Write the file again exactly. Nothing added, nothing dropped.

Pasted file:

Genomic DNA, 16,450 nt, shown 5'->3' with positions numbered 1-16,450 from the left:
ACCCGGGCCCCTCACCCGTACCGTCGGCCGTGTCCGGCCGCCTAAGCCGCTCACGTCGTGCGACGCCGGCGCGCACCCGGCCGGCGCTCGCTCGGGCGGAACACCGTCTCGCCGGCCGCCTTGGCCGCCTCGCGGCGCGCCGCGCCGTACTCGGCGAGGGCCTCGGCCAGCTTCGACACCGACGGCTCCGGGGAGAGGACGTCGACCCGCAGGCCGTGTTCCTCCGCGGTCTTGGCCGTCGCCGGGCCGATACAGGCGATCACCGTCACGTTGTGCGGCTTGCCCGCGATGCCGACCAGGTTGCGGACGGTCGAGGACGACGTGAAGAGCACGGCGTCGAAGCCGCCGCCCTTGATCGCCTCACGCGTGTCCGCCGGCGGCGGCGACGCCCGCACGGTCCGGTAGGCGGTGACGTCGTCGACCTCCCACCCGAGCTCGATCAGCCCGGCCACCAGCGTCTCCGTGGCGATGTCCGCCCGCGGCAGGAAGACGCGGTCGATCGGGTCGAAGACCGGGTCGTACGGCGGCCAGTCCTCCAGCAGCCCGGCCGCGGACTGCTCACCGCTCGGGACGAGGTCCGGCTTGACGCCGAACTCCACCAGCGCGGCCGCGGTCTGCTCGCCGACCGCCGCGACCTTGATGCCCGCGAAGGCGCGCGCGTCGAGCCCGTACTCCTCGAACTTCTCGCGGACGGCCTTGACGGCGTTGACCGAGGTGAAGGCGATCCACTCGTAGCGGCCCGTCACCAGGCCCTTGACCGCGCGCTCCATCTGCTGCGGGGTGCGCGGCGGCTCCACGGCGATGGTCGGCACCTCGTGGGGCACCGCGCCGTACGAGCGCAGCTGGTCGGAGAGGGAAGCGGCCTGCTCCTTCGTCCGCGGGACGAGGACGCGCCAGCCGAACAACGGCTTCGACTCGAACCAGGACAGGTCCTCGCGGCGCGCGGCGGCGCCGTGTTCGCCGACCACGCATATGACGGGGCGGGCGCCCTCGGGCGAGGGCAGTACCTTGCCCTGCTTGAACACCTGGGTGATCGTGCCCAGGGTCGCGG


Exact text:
Genomic DNA, 16,450 nt, shown 5'->3' with positions numbered 1-16,450 from the left:
ACCCGGGCCCCTCACCCGTACCGTCGGCCGTGTCCGGCCGCCTAAGCCGCTCACGTCGTGCGACGCCGGCGCGCACCCGGCCGGCGCTCGCTCGGGCGGAACACCGTCTCGCCGGCCGCCTTGGCCGCCTCGCGGCGCGCCGCGCCGTACTCGGCGAGGGCCTCGGCCAGCTTCGACACCGACGGCTCCGGGGAGAGGACGTCGACCCGCAGGCCGTGTTCCTCCGCGGTCTTGGCCGTCGCCGGGCCGATACAGGCGATCACCGTCACGTTGTGCGGCTTGCCCGCGATGCCGACCAGGTTGCGGACGGTCGAGGACGACGTGAAGAGCACGGCGTCGAAGCCGCCGCCCTTGATCGCCTCACGCGTGTCCGCCGGCGGCGGCGACGCCCGCACGGTCCGGTAGGCGGTGACGTCGTCGACCTCCCACCCGAGCTCGATCAGCCCGGCCACCAGCGTCTCCGTGGCGATGTCCGCCCGCGGCAGGAAGACGCGGTCGATCGGGTCGAAGACCGGGTCGTACGGCGGCCAGTCCTCCAGCAGCCCGGCCGCGGACTGCTCACCGCTCGGGACGAGGTCCGGCTTGACGCCGAACTCCACCAGCGCGGCCGCGGTCTGCTCGCCGACCGCCGCGACCTTGATGCCCGCGAAGGCGCGCGCGTCGAGCCCGTACTCCTCGAACTTCTCGCGGACGGCCTTGACGGCGTTGACCGAGGTGAAGGCGATCCACTCGTAGCGGCCCGTCACCAGGCCCTTGACCGCGCGCTCCATCTGCTGCGGGGTGCGCGGCGGCTCCACGGCGATGGTCGGCACCTCGTGGGGCACCGCGCCGTACGAGCGCAGCTGGTCGGAGAGGGAAGCGGCCTGCTCCTTCGTCCGCGGGACGAGGACGCGCCAGCCGAACAACGGCTTCGACTCGAACCAGGACAGGTCCTCGCGGCGCGCGGCGGCGCCGTGTTCGCCGACCACGCATATGACGGGGCGGGCGCCCTCGGGCGAGGGCAGTACCTTGCCCTGCTTGAACACCTGGGTGATCGTGCCCAGGGTCGCGG